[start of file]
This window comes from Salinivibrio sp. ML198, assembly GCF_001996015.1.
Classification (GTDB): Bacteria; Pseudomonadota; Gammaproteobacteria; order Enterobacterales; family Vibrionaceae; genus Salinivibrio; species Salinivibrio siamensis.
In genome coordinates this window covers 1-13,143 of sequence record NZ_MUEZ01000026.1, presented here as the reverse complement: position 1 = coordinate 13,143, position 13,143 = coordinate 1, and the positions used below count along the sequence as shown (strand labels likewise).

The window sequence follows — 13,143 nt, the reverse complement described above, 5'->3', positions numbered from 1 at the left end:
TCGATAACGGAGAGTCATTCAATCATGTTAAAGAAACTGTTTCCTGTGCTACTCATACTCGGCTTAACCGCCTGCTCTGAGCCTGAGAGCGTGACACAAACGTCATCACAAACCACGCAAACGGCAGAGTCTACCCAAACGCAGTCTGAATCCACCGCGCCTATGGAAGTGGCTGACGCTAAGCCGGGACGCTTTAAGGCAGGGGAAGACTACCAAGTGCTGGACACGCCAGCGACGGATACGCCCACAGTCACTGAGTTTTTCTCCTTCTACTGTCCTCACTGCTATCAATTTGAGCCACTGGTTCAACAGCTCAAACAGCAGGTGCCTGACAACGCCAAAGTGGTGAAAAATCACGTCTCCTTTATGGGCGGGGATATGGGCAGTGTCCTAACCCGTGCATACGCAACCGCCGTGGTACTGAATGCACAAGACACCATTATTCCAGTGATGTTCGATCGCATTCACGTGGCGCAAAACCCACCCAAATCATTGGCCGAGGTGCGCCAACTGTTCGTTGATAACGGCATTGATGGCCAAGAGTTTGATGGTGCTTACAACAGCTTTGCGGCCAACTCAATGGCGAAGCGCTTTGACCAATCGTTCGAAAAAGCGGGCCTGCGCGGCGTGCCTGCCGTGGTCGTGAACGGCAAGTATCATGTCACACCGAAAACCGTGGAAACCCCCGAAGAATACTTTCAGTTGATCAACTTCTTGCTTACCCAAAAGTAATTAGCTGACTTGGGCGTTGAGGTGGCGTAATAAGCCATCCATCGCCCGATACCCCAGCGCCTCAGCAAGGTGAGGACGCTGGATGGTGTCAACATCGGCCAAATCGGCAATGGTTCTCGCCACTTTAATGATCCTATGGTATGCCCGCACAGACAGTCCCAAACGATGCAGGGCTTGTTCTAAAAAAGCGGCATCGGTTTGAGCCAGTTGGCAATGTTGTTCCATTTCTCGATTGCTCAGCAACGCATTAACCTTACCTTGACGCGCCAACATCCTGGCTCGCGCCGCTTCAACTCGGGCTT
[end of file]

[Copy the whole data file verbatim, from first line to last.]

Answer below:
This window comes from Salinivibrio sp. ML198, assembly GCF_001996015.1.
Classification (GTDB): Bacteria; Pseudomonadota; Gammaproteobacteria; order Enterobacterales; family Vibrionaceae; genus Salinivibrio; species Salinivibrio siamensis.
In genome coordinates this window covers 1-13,143 of sequence record NZ_MUEZ01000026.1, presented here as the reverse complement: position 1 = coordinate 13,143, position 13,143 = coordinate 1, and the positions used below count along the sequence as shown (strand labels likewise).

The window sequence follows — 13,143 nt, the reverse complement described above, 5'->3', positions numbered from 1 at the left end:
TCGATAACGGAGAGTCATTCAATCATGTTAAAGAAACTGTTTCCTGTGCTACTCATACTCGGCTTAACCGCCTGCTCTGAGCCTGAGAGCGTGACACAAACGTCATCACAAACCACGCAAACGGCAGAGTCTACCCAAACGCAGTCTGAATCCACCGCGCCTATGGAAGTGGCTGACGCTAAGCCGGGACGCTTTAAGGCAGGGGAAGACTACCAAGTGCTGGACACGCCAGCGACGGATACGCCCACAGTCACTGAGTTTTTCTCCTTCTACTGTCCTCACTGCTATCAATTTGAGCCACTGGTTCAACAGCTCAAACAGCAGGTGCCTGACAACGCCAAAGTGGTGAAAAATCACGTCTCCTTTATGGGCGGGGATATGGGCAGTGTCCTAACCCGTGCATACGCAACCGCCGTGGTACTGAATGCACAAGACACCATTATTCCAGTGATGTTCGATCGCATTCACGTGGCGCAAAACCCACCCAAATCATTGGCCGAGGTGCGCCAACTGTTCGTTGATAACGGCATTGATGGCCAAGAGTTTGATGGTGCTTACAACAGCTTTGCGGCCAACTCAATGGCGAAGCGCTTTGACCAATCGTTCGAAAAAGCGGGCCTGCGCGGCGTGCCTGCCGTGGTCGTGAACGGCAAGTATCATGTCACACCGAAAACCGTGGAAACCCCCGAAGAATACTTTCAGTTGATCAACTTCTTGCTTACCCAAAAGTAATTAGCTGACTTGGGCGTTGAGGTGGCGTAATAAGCCATCCATCGCCCGATACCCCAGCGCCTCAGCAAGGTGAGGACGCTGGATGGTGTCAACATCGGCCAAATCGGCAATGGTTCTCGCCACTTTAATGATCCTATGGTATGCCCGCACAGACAGTCCCAAACGATGCAGGGCTTGTTCTAAAAAAGCGGCATCGGTTTGAGCCAGTTGGCAATGTTGTTCCATTTCTCGATTGCTCAGCAACGCATTAACCTTACCTTGACGCGCCAACATCCTGGCTCGCGCCGCTTCAACTCGGGCTT